WHAT WE DO
The Nikwasi Initiative was founded to promote, interpret and link cultural and historic sites (such as the Nikwasi and Cowee mounds) along a Cherokee Cultural Corridor, along with raising awareness and funds to pursue those efforts, and exploring more opportunities for collaboration between the Eastern Band of Cherokee Indians and local communities.
Its story began on April 17, 2015, when a group of people from the Franklin and Cherokee communities met for the first time with the common goal of conserving heritage and healing relationships between mountain neighbors. Leaders from these two communities began a collaborative dialogue to explore strategies for regional partnership, cultural preservation and economic development.
The Nikwasi Initiative, a collaboration of the EBCI and neighboring communities, is a nonprofit dedicated to preserving and promoting the culture and heritage of people and places on the landscape that was traditionally the Cherokee homeland.
Using engaged partnerships, Nikwasi Initiative focuses on developing cultural resources for diverse projects from the nationally significant Cultural Corridor along the Little Tennessee River, to restoration of heritage apple species, and widespread cultural collaboration.
These groups, known collectively as Mountain Partners, ultimately founded the nonprofit Nikwasi Initiative in 2016 to act on the collective ideas and goals conceived during these collaborative sessions. Formed with support from the Community Foundation of Western North Carolina, the Cherokee Preservation Foundation and the Z. Smith Reynolds Foundation, the larger Mountain Partners group includes members of the EBCI, Franklin Town Council and Macon County officials, members of Mainspring Conservation Trust and members of the Cowee School Arts and Heritage Center. (Learn more about Nikwasi Initiative's board here.)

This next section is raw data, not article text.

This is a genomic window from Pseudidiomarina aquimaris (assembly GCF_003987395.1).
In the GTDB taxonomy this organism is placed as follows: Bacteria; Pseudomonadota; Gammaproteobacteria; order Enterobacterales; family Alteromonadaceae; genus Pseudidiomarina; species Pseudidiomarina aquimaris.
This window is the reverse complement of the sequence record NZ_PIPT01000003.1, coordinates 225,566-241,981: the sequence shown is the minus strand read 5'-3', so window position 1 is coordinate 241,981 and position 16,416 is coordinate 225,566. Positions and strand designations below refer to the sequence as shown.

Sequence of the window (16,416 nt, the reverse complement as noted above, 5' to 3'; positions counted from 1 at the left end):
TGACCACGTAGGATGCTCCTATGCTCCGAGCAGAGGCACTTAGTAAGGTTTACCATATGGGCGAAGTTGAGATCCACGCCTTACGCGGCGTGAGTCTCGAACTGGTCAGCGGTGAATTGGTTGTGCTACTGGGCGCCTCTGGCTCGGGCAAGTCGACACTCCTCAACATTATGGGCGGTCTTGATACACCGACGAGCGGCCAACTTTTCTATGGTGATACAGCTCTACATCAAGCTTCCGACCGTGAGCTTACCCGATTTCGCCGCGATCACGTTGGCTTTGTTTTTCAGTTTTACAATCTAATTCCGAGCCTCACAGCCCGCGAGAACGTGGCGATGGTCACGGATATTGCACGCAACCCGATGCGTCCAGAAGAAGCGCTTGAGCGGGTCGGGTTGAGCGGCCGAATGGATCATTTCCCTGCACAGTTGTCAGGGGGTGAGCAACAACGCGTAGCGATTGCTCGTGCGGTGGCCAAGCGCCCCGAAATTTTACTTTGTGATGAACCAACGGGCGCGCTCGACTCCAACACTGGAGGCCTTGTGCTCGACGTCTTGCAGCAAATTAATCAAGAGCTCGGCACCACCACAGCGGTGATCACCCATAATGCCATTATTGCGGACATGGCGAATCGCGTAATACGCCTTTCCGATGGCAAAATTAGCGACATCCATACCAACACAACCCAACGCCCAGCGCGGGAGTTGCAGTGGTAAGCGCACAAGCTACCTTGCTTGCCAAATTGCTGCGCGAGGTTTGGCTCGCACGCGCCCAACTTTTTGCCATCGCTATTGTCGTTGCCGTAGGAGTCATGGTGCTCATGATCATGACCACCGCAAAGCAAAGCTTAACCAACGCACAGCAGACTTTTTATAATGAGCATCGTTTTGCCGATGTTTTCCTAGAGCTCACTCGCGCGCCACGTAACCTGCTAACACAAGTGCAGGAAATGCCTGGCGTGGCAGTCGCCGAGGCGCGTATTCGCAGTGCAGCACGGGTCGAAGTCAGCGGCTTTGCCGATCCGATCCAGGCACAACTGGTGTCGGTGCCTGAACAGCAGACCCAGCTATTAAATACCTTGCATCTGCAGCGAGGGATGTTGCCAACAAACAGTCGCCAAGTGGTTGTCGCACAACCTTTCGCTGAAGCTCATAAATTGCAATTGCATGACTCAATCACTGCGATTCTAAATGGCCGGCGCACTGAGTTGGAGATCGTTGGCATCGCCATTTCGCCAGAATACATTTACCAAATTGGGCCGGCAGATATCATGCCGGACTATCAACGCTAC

Part of Nikwasi Initiative's mission is to develop a Cultural Corridor along more than 60 miles of the Little Tennessee River, from Cherokee to Franklin and to the headwaters of the river, creating cultural interpretation resources on-site to promote improved visibility of important Cherokee landmarks and historic sites. The first piece of this important project, a cultural kiosk with informational panels on the ancient town of Cowee, was unveiled in 2018 at a site overlooking Cowee Mound.
The next step for the Cherokee Cultural Corridor is to add similar cultural signage and information at the site of Nikwasi Mound in downtown Franklin.
Our mission includes connecting people to the natural and cultural heritage of this region, and the Cherokee make up a huge part of the history along the Little Tennessee River.
Promoting heritage tourism that involves everyone can have multiple economic development opportunities and can be a win-win for everyone.
— Dr. Ben Laseter